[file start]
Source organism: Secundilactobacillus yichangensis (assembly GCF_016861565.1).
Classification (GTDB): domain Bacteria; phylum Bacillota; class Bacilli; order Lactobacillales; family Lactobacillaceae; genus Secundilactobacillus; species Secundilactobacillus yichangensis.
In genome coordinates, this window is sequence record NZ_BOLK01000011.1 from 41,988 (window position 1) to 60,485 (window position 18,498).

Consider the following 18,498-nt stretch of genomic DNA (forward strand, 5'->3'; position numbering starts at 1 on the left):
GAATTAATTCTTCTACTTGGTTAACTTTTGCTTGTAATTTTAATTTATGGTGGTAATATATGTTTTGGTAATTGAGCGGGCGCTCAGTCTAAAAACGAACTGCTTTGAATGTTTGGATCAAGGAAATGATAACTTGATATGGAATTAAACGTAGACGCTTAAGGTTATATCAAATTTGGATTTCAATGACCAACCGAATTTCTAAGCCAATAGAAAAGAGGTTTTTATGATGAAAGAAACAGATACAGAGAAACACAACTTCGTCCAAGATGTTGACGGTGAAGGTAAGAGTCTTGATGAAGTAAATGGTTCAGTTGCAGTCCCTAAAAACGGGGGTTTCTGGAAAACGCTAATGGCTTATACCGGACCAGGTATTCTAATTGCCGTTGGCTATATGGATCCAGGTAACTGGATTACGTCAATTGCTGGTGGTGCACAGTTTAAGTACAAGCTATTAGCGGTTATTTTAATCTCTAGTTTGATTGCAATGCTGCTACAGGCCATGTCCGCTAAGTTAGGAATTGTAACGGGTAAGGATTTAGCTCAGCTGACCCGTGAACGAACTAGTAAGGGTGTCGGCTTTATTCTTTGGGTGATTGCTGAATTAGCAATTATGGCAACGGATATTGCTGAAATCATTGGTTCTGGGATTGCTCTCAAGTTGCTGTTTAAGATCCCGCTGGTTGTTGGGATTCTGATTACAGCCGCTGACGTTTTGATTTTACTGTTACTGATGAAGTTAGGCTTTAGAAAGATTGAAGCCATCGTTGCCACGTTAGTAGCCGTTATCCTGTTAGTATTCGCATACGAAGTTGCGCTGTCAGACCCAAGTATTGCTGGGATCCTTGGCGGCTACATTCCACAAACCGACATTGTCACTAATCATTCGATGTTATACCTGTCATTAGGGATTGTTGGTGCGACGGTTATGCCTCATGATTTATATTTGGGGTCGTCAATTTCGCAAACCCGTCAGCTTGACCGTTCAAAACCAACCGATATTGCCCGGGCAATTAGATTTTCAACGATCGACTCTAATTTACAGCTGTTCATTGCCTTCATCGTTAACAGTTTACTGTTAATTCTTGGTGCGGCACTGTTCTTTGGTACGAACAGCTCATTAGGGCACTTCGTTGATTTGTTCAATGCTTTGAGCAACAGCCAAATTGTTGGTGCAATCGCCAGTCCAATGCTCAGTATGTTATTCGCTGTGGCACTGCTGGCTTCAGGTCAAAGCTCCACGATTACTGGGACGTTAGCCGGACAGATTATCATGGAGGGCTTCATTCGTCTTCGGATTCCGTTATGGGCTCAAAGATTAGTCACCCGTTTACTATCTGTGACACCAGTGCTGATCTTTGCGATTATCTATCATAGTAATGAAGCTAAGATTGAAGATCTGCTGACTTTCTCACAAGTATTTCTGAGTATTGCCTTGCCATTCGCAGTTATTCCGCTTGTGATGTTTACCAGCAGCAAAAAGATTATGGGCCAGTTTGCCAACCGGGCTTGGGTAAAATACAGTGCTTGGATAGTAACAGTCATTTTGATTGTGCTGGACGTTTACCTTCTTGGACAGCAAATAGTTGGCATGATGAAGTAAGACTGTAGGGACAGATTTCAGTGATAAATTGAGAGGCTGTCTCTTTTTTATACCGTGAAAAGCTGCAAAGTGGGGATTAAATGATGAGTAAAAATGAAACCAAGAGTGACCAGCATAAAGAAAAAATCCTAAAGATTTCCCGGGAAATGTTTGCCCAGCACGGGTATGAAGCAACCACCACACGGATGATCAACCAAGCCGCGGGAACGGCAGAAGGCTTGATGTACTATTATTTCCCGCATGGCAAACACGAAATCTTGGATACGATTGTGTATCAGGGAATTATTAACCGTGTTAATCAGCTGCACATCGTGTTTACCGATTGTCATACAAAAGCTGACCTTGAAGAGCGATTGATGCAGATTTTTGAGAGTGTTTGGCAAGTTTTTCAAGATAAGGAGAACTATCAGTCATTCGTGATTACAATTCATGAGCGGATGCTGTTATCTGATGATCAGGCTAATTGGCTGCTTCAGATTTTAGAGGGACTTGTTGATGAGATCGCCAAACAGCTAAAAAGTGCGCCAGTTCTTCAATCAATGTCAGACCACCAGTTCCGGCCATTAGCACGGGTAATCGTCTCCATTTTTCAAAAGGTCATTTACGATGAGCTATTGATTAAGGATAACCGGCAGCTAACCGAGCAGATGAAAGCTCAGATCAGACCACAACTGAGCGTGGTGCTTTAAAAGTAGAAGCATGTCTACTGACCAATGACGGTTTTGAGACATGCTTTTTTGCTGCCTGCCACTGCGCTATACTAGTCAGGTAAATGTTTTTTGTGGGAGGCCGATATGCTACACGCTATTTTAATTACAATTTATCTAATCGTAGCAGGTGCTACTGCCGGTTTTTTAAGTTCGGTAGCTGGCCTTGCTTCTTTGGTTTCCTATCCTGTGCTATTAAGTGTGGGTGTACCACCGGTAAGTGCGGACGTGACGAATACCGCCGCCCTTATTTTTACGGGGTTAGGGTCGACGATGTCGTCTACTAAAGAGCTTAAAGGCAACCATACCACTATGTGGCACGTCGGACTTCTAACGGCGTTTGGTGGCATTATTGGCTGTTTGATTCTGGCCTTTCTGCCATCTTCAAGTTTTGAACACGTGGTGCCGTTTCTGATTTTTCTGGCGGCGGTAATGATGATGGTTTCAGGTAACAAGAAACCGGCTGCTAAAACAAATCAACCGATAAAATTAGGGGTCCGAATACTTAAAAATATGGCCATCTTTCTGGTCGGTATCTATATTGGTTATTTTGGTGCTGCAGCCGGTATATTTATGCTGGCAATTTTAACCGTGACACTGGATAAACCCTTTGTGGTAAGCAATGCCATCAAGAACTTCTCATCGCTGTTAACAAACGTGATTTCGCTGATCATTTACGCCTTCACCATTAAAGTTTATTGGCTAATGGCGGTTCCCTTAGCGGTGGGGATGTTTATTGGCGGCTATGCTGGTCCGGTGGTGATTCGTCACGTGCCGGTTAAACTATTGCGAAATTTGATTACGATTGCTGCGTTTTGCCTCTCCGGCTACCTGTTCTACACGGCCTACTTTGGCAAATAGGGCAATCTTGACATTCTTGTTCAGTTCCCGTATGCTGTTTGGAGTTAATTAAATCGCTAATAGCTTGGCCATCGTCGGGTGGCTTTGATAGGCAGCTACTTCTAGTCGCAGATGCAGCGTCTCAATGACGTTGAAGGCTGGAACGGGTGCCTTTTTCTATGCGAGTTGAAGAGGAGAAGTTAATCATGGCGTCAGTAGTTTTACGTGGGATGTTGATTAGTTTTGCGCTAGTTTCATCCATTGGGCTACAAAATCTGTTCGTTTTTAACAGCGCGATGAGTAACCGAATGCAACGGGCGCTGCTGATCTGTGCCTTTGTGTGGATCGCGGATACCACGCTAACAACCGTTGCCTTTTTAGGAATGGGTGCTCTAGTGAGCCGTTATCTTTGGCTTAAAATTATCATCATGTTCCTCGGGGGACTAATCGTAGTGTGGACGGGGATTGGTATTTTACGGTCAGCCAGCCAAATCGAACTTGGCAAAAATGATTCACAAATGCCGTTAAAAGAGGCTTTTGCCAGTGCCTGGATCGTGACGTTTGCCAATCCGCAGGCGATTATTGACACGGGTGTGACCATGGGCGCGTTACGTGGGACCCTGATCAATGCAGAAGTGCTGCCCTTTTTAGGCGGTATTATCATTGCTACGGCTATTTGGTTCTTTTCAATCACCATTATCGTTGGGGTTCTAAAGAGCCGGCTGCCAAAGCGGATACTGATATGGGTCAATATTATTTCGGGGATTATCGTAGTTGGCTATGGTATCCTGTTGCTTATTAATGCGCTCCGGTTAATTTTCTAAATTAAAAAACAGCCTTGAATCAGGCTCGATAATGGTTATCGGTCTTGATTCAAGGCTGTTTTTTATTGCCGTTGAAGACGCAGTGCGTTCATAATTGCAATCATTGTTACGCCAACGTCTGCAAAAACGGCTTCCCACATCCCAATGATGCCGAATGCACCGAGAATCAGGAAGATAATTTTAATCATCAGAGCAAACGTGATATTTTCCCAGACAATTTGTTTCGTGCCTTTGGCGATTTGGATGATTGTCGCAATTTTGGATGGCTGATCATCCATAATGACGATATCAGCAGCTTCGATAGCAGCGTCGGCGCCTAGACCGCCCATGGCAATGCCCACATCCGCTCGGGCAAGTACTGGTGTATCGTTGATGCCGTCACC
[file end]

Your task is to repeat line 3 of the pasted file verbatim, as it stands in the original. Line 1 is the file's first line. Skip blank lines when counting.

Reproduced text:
In genome coordinates, this window is sequence record NZ_BOLK01000011.1 from 41,988 (window position 1) to 60,485 (window position 18,498).